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Over 40 organizations have proposed a water agenda for the Americas as a roadmap for regional decision makers to address key challenges to sustainable water management, including 11 time-bound targets for action in six thematic areas.

4 April 2012: Over 40 governmental, inter-governmental and non-governmental organizations presented “Americas’ Water Agenda” to the March 2012 World Water Forum, a roadmap to guide Western Hemisphere decision makers on the primary actions to improve water management.

Developed through a two-year dialogue among regional stakeholders, the Agenda diagnoses the current situation and principal challenges facing water management, and proposes 11 time-bound targets for action under six themes: access to water and sanitation for all; climate change adaptation; integrated water resources management (IWRM); food security; energy and water; and the quality of water resources and ecosystems..

Among the challenges identified in the Agenda is “implementing the human right to water and sanitation,” as declared by the UN General Assembly (UNGA) in 2010. The Agenda proposes the target of an additional 25% of countries in the region having a formal roadmap for implementation of those rights by 2015. A second challenge identified is lags in the quality of water and sanitation service, to which the Agenda proposes that at least half of the region’s countries halve by 2020 their current gap in access to water services and to wastewater treated.

To address challenges posed by climate change to water management, the Agenda proposes that, by 2015, 25% of new or existing national and local adaptation plans in the Americas specifically include water resources. On IWRM, the Agenda identifies the need to improve governance. It proposes creating a network of legislators in 2012, and to identify institutional reforms implemented by countries in the Americas that consider financial, environmental and social sustainability for water management.

Another challenge identified is how the global food crisis increases demand for farmland and irrigation water. Here the Agenda proposes, by 2015, to increase by 15% the productivity of rain-fed and irrigated agricultural lands in the Americas, and by 2020 to increase the use of treated wastewater and/or low quality water in agriculture by 25%.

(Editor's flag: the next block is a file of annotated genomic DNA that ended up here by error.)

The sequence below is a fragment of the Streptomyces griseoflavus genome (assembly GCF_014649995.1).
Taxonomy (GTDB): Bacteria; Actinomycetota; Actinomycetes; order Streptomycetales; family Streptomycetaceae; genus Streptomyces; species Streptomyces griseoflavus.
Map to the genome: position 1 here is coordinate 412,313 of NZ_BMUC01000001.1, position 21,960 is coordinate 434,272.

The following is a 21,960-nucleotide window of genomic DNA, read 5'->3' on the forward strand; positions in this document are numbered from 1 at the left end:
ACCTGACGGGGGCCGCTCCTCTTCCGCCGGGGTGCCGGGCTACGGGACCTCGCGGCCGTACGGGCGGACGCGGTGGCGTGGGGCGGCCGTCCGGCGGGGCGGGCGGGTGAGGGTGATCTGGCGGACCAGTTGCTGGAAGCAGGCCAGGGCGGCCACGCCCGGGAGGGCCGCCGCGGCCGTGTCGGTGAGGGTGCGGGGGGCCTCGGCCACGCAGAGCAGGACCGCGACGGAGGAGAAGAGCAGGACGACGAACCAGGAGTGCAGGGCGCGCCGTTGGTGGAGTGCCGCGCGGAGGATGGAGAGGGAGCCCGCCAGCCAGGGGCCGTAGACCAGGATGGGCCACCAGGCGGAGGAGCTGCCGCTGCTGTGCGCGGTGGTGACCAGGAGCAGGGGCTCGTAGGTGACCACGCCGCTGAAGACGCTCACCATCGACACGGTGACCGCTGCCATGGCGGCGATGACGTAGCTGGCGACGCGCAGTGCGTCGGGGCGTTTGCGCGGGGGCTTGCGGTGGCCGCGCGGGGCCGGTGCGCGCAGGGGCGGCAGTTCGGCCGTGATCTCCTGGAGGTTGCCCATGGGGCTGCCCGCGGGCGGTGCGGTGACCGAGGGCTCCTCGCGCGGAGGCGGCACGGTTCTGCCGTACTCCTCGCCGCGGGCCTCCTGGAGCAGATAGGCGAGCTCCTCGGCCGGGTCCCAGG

Another challenge identified is managing the water-energy nexus, to which the Agenda proposes creating in 2012 a Water-Energy Nexus Collaboration Network for the Americas to coordinate the development of subregional policies, guidelines and best-practices that promote the interdependency between water and energy. The Agenda further proposes carrying out by 2015 an inventory of significant water and energy technologies, management systems and practices to develop a roadmap for addressing infrastructure gaps and sustainability concerns.

To address growing environmental degradation, the Agenda proposes that for 2015 all Latin American countries recognize and implement strategies that sustain ecosystem services from which water stewardship obtains direct benefits, such as conservation of critical recharge areas, and those that water stewardship needs to maintain in order to assure provision of benefits to both society and ecosystems, such as environmental flows.

The Agenda also discusses challenges to water management in the Americas for which specific targets are not proposed, including: achieving universal coverage of water services in the context of a high rate of urbanization and marginality; urban water integrated management; over-exploitation of subterranean water resources; transboundary water management; growing conflict for water resources within countries; and the implications of investment treaty protections for water utilities regulation.

The Agenda was prepared by over 40 organizations organized into six work groups corresponding to the thematic priorities selected. These included national water authorities of Brazil and Mexico, as well a several international organizations, including UN-HABITAT, the UN Economic Commission for Latin America and the Caribbean (ECLAC), the UN Educational, Scientific and Cultural Organization (UNESCO), the Inter-American Development Bank (IDB) and the Andean Development Corporation (CAF). [UN-HABITAT Press Release (in Spanish)] [Publication: Americas’ Water Agenda]

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